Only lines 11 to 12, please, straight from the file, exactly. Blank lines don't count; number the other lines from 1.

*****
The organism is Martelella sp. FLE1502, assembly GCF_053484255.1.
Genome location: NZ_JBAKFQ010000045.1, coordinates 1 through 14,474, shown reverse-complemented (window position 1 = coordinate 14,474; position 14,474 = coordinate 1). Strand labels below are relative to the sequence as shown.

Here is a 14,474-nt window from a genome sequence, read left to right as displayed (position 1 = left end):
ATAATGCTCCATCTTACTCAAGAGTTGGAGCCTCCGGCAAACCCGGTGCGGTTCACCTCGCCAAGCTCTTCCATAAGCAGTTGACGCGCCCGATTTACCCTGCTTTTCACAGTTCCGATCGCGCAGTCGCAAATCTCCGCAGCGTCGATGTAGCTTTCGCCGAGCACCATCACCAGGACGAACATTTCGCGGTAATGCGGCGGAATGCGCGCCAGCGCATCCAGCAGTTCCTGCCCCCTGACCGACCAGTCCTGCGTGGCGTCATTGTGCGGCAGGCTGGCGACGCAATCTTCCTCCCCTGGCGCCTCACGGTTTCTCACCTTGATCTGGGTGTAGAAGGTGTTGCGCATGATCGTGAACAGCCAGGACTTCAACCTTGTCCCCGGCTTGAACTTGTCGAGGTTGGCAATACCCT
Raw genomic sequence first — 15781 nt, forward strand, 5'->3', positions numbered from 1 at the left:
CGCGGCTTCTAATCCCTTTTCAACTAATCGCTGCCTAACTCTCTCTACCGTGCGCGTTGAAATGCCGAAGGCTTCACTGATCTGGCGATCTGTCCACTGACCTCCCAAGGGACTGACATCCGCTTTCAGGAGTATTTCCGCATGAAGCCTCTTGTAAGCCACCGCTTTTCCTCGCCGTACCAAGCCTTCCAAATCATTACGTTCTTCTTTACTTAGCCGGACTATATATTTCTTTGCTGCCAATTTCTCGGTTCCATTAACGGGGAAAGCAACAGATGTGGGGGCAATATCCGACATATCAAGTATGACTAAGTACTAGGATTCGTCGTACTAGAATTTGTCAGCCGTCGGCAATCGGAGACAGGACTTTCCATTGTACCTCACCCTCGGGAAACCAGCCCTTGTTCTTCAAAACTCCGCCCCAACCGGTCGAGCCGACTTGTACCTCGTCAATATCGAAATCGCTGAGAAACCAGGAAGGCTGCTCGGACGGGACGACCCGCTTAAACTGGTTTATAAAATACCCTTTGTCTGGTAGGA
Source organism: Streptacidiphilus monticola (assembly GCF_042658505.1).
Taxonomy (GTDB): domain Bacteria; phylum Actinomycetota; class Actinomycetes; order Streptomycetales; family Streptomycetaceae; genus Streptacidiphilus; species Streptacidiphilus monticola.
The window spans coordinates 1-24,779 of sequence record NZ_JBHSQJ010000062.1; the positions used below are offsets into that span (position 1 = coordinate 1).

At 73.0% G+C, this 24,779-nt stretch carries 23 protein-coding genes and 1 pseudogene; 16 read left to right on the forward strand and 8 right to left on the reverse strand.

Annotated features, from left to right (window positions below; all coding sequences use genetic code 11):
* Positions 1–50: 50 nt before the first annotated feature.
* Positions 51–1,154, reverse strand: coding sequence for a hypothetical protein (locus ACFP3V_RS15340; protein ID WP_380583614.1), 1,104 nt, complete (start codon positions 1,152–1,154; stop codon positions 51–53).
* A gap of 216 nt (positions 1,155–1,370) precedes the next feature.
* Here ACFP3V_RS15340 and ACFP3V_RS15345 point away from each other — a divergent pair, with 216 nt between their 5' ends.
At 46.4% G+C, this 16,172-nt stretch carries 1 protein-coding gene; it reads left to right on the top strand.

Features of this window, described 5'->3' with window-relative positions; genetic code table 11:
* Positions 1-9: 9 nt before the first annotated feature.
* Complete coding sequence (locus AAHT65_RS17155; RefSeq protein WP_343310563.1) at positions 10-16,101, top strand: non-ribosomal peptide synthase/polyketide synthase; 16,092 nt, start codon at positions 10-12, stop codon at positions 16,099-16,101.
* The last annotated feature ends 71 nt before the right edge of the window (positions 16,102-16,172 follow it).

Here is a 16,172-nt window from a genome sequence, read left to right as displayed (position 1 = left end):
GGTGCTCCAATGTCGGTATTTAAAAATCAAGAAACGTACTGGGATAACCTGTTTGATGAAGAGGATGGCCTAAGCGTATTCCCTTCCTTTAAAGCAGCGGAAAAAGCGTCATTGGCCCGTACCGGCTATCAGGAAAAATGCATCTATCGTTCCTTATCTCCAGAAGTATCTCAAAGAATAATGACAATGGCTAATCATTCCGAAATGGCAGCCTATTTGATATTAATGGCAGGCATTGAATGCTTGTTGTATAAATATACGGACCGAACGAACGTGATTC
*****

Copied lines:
Annotated features, from left to right (window positions below; all coding sequences use genetic code 11):
* Positions 1–50: 50 nt before the first annotated feature.